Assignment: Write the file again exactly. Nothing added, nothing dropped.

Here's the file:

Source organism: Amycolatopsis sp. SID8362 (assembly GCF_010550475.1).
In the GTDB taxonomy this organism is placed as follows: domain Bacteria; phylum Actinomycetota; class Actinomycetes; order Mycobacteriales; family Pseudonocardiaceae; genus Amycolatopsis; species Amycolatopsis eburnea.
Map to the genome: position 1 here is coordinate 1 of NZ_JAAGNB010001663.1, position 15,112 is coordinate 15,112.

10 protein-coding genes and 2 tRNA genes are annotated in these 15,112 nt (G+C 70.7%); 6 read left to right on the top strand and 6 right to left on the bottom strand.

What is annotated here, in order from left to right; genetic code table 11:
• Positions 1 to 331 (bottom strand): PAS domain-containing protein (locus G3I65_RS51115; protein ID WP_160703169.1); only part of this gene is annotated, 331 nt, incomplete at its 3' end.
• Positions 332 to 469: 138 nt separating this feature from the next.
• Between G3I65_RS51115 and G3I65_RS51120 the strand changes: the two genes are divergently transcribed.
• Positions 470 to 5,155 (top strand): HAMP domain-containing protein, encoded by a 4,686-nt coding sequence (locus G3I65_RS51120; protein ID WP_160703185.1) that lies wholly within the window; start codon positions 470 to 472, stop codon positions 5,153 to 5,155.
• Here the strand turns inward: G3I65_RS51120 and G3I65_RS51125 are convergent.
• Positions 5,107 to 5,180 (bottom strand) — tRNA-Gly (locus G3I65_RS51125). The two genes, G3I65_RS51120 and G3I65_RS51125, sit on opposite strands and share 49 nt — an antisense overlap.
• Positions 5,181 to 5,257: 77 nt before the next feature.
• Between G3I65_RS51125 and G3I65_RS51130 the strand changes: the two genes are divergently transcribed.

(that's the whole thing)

Source organism: Amycolatopsis sp. SID8362 (assembly GCF_010550475.1).
In the GTDB taxonomy this organism is placed as follows: domain Bacteria; phylum Actinomycetota; class Actinomycetes; order Mycobacteriales; family Pseudonocardiaceae; genus Amycolatopsis; species Amycolatopsis eburnea.
Map to the genome: position 1 here is coordinate 1 of NZ_JAAGNB010001663.1, position 15,112 is coordinate 15,112.

10 protein-coding genes and 2 tRNA genes are annotated in these 15,112 nt (G+C 70.7%); 6 read left to right on the top strand and 6 right to left on the bottom strand.

What is annotated here, in order from left to right; genetic code table 11:
• Positions 1 to 331 (bottom strand): PAS domain-containing protein (locus G3I65_RS51115; protein ID WP_160703169.1); only part of this gene is annotated, 331 nt, incomplete at its 3' end.
• Positions 332 to 469: 138 nt separating this feature from the next.
• Between G3I65_RS51115 and G3I65_RS51120 the strand changes: the two genes are divergently transcribed.
• Positions 470 to 5,155 (top strand): HAMP domain-containing protein, encoded by a 4,686-nt coding sequence (locus G3I65_RS51120; protein ID WP_160703185.1) that lies wholly within the window; start codon positions 470 to 472, stop codon positions 5,153 to 5,155.
• Here the strand turns inward: G3I65_RS51120 and G3I65_RS51125 are convergent.
• Positions 5,107 to 5,180 (bottom strand) — tRNA-Gly (locus G3I65_RS51125). The two genes, G3I65_RS51120 and G3I65_RS51125, sit on opposite strands and share 49 nt — an antisense overlap.
• Positions 5,181 to 5,257: 77 nt before the next feature.
• Between G3I65_RS51125 and G3I65_RS51130 the strand changes: the two genes are divergently transcribed.